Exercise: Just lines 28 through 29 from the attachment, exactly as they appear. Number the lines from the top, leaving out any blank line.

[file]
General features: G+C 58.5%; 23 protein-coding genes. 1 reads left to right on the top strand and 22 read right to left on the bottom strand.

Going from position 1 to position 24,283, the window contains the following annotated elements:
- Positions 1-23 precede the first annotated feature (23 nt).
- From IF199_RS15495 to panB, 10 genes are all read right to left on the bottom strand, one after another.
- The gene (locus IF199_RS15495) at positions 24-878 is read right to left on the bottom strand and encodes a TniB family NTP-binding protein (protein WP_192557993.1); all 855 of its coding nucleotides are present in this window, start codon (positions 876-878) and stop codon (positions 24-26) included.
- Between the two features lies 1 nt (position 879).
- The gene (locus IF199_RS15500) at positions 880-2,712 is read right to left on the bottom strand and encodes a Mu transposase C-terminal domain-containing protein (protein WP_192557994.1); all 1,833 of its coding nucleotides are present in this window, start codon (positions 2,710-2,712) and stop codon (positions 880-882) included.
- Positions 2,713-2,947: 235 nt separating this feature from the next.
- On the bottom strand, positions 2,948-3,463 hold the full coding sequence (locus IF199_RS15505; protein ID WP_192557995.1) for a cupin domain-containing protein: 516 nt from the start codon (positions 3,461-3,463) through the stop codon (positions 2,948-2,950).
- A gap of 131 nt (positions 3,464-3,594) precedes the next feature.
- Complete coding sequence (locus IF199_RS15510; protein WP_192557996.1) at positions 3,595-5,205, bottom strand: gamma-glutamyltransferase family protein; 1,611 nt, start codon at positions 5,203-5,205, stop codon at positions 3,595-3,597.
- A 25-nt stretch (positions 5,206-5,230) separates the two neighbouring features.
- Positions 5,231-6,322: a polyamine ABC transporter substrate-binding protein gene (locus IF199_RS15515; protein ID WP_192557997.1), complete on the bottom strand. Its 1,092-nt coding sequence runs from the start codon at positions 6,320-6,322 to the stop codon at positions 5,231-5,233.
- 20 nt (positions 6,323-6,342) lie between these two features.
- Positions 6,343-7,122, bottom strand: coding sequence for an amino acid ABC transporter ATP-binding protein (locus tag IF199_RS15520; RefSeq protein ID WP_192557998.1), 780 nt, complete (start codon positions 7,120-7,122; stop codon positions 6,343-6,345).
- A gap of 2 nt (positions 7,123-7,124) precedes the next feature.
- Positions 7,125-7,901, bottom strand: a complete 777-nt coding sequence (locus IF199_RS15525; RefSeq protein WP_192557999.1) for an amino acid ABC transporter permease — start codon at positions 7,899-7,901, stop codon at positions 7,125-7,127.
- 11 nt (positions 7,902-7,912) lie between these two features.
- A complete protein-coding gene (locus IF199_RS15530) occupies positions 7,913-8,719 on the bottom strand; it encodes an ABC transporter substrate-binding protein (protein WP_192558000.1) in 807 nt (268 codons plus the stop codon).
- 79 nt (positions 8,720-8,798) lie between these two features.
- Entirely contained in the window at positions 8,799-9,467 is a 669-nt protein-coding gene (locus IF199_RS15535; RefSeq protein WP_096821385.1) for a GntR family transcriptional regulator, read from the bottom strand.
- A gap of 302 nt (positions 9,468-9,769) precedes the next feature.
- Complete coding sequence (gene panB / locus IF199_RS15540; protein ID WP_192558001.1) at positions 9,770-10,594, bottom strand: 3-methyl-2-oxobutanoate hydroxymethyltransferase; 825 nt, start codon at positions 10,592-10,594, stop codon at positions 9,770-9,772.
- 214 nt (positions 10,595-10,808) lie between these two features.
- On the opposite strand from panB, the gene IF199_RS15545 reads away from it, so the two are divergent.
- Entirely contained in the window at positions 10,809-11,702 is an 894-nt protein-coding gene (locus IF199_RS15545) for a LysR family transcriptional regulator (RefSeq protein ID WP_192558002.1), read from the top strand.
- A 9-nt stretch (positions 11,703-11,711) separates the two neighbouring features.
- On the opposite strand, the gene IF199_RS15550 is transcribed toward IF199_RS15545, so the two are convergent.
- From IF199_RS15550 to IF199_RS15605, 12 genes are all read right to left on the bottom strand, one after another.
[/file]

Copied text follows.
- On the opposite strand, the gene IF199_RS15550 is transcribed toward IF199_RS15545, so the two are convergent.
- From IF199_RS15550 to IF199_RS15605, 12 genes are all read right to left on the bottom strand, one after another.